The desire to collect historical objects is as old as humanity itself, and this appetite for antiquity can be seen throughout Maryland. As professional archaeologists, my colleagues and I have recovered ancient Indigenous stone tools in a 19th century farmhouse basement and found 7,000-year-old artifacts on a 700-year-old Native American site.
In both cases, people probably stumbled across these objects on the ground and marveled at the link to the past. It is important to realize, however, that archaeology is a profession that requires training and care. It is not so much what you find, but the meaning and context behind those discoveries, that is most valuable.
In order to make sense of the objects found on a site, archaeologists deliberately choose where, why and how to excavate, dig carefully, and keep detailed records of their work. We do this because archaeological sites are nonrenewable sources of information, and when sites are mined for relics or artifacts, they are simply destroyed.
In 2021, the Council for Maryland Archeology (CfMA) and Preservation Maryland co-organized a webinar, “Finding Common Ground: Can Archaeologists and Relic Hunters Work Together?” During that conversation, we discovered a shared appreciation of the stories that can be told through historic objects and a strong desire to involve the community in the process.
Yet archaeologists must speak out when we see the destruction of sites and the sale of material remains, as is increasingly happening across Maryland. It is a common misconception that a historic resource must be ancient or large, or the home of a famous person, to deserve protection. This is blatantly false. The archaeological record of every person throughout time matters, no matter their race, gender, or socioeconomic status.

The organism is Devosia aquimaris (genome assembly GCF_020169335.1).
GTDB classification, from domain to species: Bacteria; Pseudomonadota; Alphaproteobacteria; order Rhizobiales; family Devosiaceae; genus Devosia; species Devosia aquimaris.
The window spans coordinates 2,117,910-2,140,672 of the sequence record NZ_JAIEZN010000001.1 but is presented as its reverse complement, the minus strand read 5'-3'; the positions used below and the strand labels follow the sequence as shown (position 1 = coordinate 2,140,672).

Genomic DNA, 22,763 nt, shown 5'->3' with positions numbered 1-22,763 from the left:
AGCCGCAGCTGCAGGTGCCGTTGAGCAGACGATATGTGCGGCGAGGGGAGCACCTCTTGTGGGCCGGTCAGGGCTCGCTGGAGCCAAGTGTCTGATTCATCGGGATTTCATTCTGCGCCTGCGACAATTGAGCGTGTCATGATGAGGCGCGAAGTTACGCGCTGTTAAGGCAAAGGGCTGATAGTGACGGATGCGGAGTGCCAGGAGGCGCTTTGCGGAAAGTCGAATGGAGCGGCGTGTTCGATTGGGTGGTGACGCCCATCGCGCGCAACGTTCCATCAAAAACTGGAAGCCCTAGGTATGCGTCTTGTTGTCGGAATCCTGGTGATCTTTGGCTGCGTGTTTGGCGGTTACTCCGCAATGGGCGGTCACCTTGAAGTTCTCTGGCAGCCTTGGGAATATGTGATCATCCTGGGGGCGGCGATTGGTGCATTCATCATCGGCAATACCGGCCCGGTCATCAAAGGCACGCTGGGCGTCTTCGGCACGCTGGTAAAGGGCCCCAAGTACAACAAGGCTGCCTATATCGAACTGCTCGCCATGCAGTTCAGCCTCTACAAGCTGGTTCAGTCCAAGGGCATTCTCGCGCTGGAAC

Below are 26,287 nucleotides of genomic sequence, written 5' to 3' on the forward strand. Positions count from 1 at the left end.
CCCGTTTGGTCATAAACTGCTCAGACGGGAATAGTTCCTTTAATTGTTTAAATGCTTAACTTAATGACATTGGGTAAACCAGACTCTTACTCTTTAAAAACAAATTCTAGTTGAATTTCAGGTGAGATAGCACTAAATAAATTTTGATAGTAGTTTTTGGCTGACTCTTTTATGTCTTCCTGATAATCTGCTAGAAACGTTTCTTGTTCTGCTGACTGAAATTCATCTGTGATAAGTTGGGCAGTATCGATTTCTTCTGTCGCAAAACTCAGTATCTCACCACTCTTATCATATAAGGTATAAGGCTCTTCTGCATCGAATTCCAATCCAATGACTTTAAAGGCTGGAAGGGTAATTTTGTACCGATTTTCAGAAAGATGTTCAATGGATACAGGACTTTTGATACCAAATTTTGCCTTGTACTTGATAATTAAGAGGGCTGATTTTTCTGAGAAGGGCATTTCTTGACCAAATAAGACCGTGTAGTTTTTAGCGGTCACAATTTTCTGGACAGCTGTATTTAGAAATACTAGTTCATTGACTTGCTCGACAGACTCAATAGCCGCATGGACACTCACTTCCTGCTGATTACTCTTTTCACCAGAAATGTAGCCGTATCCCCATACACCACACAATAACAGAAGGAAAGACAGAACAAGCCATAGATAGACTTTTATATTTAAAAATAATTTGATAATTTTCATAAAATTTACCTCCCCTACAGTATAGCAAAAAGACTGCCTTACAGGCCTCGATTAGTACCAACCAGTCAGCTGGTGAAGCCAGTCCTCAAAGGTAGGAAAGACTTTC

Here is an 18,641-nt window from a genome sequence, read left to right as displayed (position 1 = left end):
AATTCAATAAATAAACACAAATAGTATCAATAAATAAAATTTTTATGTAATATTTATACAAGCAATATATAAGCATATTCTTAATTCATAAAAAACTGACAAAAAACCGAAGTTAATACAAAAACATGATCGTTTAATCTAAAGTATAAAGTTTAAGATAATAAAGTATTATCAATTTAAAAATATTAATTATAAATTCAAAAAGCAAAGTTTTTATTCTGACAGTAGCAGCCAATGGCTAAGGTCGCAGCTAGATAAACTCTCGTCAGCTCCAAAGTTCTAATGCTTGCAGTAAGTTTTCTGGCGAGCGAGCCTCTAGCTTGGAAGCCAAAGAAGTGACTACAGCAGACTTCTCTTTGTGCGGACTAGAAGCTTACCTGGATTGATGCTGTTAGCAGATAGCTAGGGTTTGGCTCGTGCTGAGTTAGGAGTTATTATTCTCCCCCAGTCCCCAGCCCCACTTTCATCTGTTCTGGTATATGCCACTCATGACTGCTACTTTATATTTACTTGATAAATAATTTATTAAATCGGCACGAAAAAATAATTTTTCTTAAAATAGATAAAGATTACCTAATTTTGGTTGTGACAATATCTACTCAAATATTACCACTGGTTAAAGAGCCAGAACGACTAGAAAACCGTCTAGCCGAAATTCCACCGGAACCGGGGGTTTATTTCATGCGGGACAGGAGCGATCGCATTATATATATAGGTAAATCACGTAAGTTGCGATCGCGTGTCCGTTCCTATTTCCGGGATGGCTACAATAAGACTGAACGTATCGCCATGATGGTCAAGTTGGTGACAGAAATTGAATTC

Most people are missing from written records, and the material they left behind — often in their outhouses, also known as privies — is the sole record that we can use to understand their lives. Historic privies provide a key source of information about the past, especially of those whose stories have been underrepresented.
Many of these sites in Baltimore are now being destroyed by relic hunters and other privy diggers. While we share the passion and interests of these collectors and are grateful when they bring new attention to the untold histories of those who have been marginalized, numerous resources are being destroyed by a complete lack of scientific excavation.
We are also troubled by the increasingly common narrative in the media that there is nothing wrong with digging historic sites in search of a few beautiful or interesting objects. True reading of the archaeological record requires precision, care, and years of training, with proper methods to thoroughly recover the extensive information that these resources hold. This includes small and seemingly insignificant items such as plant seeds, animal bones, broken bits of wood or leather, and so much more.
The process of safely and carefully extracting information from a privy pit takes several days to weeks. Detailed analysis and curation of the material takes months. Without these data and methods, we lose a window into the past and an opportunity to better understand the lives of Baltimore’s marginalized populations, particularly immigrants, Black people, and impoverished groups.
In addition, safety and legality are serious issues when excavating privies. The excavation of deep shafts without shoring or protective equipment places the diggers in physical danger. Many privies have air pockets that open to create voids that an excavator could easily fall into. Toxic fumes in such confined spaces can kill.
Further, landowners who allow excavation on their property can be legally responsible if a crew member is gravely injured. During the 1980s and 1990s, Baltimore had a robust archaeology program with a City Museum and a city archaeologist. Both disappeared, and local support and more legal protections are needed to spur a robust citizen scientist archaeology program that collaborates with the people of Baltimore.
Organizations such as Baltimore Archaeology Forum, the Baltimore Community Archaeology Lab, and the Herring Run Archaeology Project should be commended for leading this charge. The past belongs to everyone, and we all share the responsibility of protecting and preserving our archaeological heritage.
CfMA will continue to encourage collaboration and dialogue about how people can safely explore and experience the rich heritage of Baltimore. This will require archaeological programs that serve the public and tap into the public enthusiasm without compromising the scientific and systematic study of the lives of historic Baltimoreans. We encourage everyone interested in our shared heritage to work with us to save our history, not to mine it for profit.
Stephanie T. Sperling is president of the Council for Maryland Archeology